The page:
So, why does Apple embed hidden features all over the place and not tell anyone about what they do or even where they are? Hidden? Yes. Let Google be your friend for a moment (only a moment; any longer and you’ll be stalked by ads for secrets) and search for something simple and straightforward, like “iPhone features” or “Mac secret tips” or “iPad secret features.”
What you’ll get in return, beyond the incessant advertising for Apple gear, accessories, and secret government spy programs, is a list of hidden features and secret settings. Why doesn’t Apple tell us about such features? Or, at least give us hints where we can find them.
iPhone Tips & Tricks – 32 ways to get more from your iPhone. I’m not as savvy as I thought. 10 were unknown.
Secret iPhone Tips & Tricks – Features Apple doesn’t bother to tell anyone about because Apple. Who knew iPhone had a cursor?
50 Best Mac Tips & Tricks – Bet you didn’t know your Mac could do all these. I knew it could do more than 50, but about a dozen of these I didn’t know and I ran macOS Mojave Public Beta for two months before it was released.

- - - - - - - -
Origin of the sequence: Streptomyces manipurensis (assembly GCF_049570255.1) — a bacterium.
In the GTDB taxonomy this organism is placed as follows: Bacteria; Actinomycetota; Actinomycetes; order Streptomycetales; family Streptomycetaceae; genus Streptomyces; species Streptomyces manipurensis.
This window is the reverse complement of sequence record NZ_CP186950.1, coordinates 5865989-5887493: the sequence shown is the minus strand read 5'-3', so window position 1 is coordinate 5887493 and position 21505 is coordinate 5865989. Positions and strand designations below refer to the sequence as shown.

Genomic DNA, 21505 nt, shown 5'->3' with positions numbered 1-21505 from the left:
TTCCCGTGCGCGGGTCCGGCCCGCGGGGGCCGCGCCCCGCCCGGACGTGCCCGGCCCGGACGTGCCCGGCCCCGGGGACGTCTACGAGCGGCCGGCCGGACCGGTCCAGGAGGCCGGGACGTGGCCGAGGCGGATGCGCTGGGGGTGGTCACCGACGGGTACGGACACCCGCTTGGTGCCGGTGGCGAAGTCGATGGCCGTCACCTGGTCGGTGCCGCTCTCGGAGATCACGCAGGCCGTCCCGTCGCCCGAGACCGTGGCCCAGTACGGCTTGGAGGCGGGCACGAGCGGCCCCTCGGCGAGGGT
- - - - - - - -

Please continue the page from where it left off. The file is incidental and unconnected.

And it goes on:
14 Awesome Hidden iOS Features – It may just be that humans can’t remember everything worthwhile. More examples:
- Location awareness in Do Not Disturb
- Ringless notification for FaceTime group chats
- The trackpad in iPhone and iPad (seriously)
- Screen Time Widget (I have to ask “Why?”)
- More Siri accents (John Legend is coming)
- USB accessory lockout (good for security)
- AirDrop for passwords
OK, I knew that last one already but found out about when it just popped up on my iPad’s screen asking if someone else could share my password.
You get the idea, right? Apple seems to go out of its way to hide such useful tidbits of information. The Tips app on iOS has a list of them, too. Wait. What? There’s a Tips app for iPhone?
Mac users have a bit more experience digging up hidden or secret features thanks to 3 Donationware Utilities To Tweak Your Mac (hint: all three are free) but the same issue survives cross platform. Apple does a poor job of telling customers about all the features and how they work.
In the age of YouTube you’d think Apple would hop on board with 500 one minute videos to describe all the cool things you can do with iPhone, iPad, and Mac that help to justify the Apple Tax. I think Apple hides features because they’re afraid that too much knowledge could fall into the hands of the wrong people who then might become brave and ask the company to lower prices.